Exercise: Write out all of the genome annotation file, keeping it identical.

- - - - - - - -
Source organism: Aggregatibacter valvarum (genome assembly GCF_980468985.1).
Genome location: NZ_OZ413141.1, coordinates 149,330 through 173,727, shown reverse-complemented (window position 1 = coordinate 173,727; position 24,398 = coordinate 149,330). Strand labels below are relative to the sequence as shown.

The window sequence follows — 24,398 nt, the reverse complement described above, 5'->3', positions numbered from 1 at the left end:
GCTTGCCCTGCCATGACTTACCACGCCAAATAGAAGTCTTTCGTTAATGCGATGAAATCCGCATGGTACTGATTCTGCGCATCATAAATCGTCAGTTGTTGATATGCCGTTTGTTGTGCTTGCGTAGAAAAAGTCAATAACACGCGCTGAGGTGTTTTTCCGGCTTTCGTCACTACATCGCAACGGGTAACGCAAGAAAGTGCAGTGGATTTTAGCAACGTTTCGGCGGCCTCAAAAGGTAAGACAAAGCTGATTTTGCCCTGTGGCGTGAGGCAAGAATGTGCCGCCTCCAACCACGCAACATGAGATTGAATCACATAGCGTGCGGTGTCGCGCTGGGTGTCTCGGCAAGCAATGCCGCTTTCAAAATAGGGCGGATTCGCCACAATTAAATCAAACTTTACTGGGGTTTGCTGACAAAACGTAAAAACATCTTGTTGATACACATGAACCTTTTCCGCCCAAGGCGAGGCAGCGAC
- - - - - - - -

Source organism: Aggregatibacter valvarum (genome assembly GCF_980468985.1).
Genome location: NZ_OZ413141.1, coordinates 149,330 through 173,727, shown reverse-complemented (window position 1 = coordinate 173,727; position 24,398 = coordinate 149,330). Strand labels below are relative to the sequence as shown.

The window sequence follows — 24,398 nt, the reverse complement described above, 5'->3', positions numbered from 1 at the left end:
GCTTGCCCTGCCATGACTTACCACGCCAAATAGAAGTCTTTCGTTAATGCGATGAAATCCGCATGGTACTGATTCTGCGCATCATAAATCGTCAGTTGTTGATATGCCGTTTGTTGTGCTTGCGTAGAAAAAGTCAATAACACGCGCTGAGGTGTTTTTCCGGCTTTCGTCACTACATCGCAACGGGTAACGCAAGAAAGTGCAGTGGATTTTAGCAACGTTTCGGCGGCCTCAAAAGGTAAGACAAAGCTGATTTTGCCCTGTGGCGTGAGGCAAGAATGTGCCGCCTCCAACCACGCAACATGAGATTGAATCACATAGCGTGCGGTGTCGCGCTGGGTGTCTCGGCAAGCAATGCCGCTTTCAAAATAGGGCGGATTCGCCACAATTAAATCAAACTTTACTGGGGTTTGCTGACAAAACGTAAAAACATCTTGTTGATACACATGAACCTTTTCCGCCCAAGGCGAGGCAGCGAC